Richard Yates Rowe
|54th Treasurer of Illinois|
January 13, 1947 –January 10, 1949
|Governor||Dwight H. Green|
|Preceded by||Conrad F. Becker|
|Succeeded by||Ora Smith|
|27th Secretary of State of Illinois|
June 8,1944 –January 1945
|Governor||Dwight H. Green|
|Preceded by||Edward J. Hughes|
|Succeeded by||Edward J. Barrett|
|Died||March 19,1973 84) (aged|
Richard Yates Rowe (December 12,1888 – March 19,1973) was an American politician and businessman.
Born in Jacksonville,Illinois,Rowe served in the United States Navy during World War I. He received his bachelor's degree from University of Illinois at Urbana–Champaign. He worked in the insurance and newspaper businesses. Rowe was a Republican. In 1944,Rowe was appointed Illinois Secretary of State to fill a vacancy and then in 1946 was elected Illinois State Treasurer. His son was Harris Rowe who served in the Illinois House of Representatives. Rowe died in Jacksonville,Illinois on March 19,1973.
Richard Yates was the Governor of Illinois during the American Civil War and has been considered one of the most effective war governors. He took energetic measures to secure Cairo and St. Louis against rebel attack. Nicknamed the "Soldiers' Friend", he helped organize the Illinois contingent of Union soldiers, including commissioning Ulysses S. Grant as a colonel for an Illinois regiment. He supported the Emancipation Proclamation. He also represented Illinois in the United States House of Representatives (1851–1855) and in the U.S. Senate (1865–1871). As a Senator, he voted and spoke in favor of removing President Andrew Johnson from office. He was a Whig and then a Republican.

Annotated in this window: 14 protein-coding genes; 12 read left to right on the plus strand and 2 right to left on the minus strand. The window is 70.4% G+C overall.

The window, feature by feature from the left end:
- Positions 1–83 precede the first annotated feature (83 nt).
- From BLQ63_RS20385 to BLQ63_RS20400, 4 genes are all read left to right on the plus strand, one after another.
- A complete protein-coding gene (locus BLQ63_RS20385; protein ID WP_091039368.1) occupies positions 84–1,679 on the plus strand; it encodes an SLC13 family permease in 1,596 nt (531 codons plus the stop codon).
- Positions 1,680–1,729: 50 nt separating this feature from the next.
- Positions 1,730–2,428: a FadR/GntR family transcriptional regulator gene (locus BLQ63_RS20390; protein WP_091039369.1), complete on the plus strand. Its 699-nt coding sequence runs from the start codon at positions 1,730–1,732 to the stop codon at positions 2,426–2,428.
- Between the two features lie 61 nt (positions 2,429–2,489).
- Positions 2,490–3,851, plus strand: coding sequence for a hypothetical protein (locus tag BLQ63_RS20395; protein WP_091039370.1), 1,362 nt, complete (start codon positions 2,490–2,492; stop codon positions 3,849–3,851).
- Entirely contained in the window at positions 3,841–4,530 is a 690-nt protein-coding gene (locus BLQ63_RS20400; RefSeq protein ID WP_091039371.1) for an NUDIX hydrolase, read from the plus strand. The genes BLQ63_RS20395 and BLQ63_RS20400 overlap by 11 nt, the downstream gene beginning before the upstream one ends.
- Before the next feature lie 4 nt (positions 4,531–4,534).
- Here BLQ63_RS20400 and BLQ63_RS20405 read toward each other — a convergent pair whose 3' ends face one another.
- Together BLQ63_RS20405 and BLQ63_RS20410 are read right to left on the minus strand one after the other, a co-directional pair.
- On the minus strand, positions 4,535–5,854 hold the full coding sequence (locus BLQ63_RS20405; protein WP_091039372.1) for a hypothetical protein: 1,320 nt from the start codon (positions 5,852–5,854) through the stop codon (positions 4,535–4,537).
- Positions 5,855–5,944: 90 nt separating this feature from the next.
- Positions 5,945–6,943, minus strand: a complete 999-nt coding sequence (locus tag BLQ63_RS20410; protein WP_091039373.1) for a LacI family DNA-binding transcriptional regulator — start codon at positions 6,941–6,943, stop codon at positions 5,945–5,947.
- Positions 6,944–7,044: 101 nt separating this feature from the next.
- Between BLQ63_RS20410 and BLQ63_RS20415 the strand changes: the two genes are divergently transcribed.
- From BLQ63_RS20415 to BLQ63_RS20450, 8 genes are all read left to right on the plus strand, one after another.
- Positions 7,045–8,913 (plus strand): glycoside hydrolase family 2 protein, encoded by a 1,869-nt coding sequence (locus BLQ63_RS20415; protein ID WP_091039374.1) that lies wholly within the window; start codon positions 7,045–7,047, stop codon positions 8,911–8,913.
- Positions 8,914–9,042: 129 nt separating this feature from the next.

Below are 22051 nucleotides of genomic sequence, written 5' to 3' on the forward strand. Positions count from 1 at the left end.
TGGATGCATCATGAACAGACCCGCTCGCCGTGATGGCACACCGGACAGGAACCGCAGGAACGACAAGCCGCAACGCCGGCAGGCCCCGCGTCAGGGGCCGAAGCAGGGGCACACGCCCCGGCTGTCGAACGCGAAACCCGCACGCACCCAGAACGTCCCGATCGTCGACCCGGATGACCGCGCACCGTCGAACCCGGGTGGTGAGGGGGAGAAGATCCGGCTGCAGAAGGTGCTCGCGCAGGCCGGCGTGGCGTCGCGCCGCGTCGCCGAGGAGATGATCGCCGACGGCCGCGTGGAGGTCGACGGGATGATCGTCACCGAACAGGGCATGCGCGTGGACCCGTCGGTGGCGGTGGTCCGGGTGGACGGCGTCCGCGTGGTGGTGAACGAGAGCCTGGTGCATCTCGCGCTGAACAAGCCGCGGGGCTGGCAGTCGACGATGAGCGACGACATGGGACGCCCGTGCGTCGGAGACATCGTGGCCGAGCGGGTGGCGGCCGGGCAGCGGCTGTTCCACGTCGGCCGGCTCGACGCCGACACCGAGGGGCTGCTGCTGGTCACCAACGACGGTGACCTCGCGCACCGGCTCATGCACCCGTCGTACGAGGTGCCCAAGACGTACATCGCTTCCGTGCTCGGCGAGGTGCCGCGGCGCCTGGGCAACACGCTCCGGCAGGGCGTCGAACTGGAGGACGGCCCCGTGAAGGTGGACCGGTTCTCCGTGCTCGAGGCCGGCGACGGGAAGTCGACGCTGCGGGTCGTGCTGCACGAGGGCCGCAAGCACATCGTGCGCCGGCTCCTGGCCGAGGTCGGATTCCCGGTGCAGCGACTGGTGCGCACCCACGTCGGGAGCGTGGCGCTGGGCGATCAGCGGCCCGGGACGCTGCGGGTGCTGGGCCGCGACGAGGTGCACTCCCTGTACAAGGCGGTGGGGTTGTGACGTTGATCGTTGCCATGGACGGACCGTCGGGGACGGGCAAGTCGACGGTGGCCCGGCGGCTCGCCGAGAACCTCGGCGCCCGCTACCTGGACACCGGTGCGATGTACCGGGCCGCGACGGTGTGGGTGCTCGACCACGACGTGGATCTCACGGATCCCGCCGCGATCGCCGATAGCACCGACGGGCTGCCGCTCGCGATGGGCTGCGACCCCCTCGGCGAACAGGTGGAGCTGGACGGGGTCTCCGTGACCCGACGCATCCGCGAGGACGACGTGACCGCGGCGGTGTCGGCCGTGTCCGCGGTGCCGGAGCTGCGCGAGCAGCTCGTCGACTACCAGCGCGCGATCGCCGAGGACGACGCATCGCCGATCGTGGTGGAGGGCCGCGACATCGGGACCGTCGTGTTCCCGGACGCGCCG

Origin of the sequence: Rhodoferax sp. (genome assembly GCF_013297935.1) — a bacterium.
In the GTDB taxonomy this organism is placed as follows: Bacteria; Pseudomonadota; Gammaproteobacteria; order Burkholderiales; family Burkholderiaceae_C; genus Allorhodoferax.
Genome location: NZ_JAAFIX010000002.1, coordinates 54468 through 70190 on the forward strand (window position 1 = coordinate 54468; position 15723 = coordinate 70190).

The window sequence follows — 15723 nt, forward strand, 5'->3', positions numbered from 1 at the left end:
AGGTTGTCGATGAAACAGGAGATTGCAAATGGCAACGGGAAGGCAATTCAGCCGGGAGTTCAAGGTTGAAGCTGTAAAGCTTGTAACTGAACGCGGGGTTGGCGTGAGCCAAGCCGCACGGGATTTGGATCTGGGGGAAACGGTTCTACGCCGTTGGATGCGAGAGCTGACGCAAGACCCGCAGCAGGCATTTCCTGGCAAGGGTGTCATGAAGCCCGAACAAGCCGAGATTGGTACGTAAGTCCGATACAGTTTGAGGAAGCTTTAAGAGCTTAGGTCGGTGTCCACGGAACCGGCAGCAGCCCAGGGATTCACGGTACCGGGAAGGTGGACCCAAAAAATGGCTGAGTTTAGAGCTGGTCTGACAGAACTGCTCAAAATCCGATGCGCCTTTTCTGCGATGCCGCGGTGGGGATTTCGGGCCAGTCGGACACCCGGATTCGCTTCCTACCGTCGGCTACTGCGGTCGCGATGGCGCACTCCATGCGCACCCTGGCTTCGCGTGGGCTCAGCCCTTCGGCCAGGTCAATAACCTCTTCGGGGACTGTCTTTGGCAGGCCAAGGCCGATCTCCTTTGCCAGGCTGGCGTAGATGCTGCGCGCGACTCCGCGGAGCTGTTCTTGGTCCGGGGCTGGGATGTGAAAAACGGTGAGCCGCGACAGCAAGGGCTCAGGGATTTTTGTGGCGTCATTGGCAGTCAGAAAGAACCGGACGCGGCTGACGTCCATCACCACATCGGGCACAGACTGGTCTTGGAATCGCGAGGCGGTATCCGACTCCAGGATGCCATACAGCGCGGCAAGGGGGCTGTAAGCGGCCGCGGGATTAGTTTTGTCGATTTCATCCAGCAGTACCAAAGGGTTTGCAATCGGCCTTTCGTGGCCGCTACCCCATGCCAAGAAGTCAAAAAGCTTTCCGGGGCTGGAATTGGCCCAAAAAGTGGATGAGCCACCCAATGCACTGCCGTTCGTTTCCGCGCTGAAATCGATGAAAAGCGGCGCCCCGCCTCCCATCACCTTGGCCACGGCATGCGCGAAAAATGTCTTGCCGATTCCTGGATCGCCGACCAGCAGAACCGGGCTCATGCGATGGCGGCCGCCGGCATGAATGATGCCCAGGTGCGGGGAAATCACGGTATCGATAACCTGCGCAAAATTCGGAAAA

Richard Yates Jr. was the 22nd Governor of Illinois from 1901 to 1905—the first native-born governor of the state. From 1919 to 1933, he served in the U.S. House of Representatives from Illinois. Although he failed to receive his party's nomination in 1928 to the Seventy-first Congress, he was later appointed nominee and elected in place of Henry R. Rathbone who died prior to the election. In 1932, he was unsuccessful in his bid for reelection to the Seventy-third Congress.
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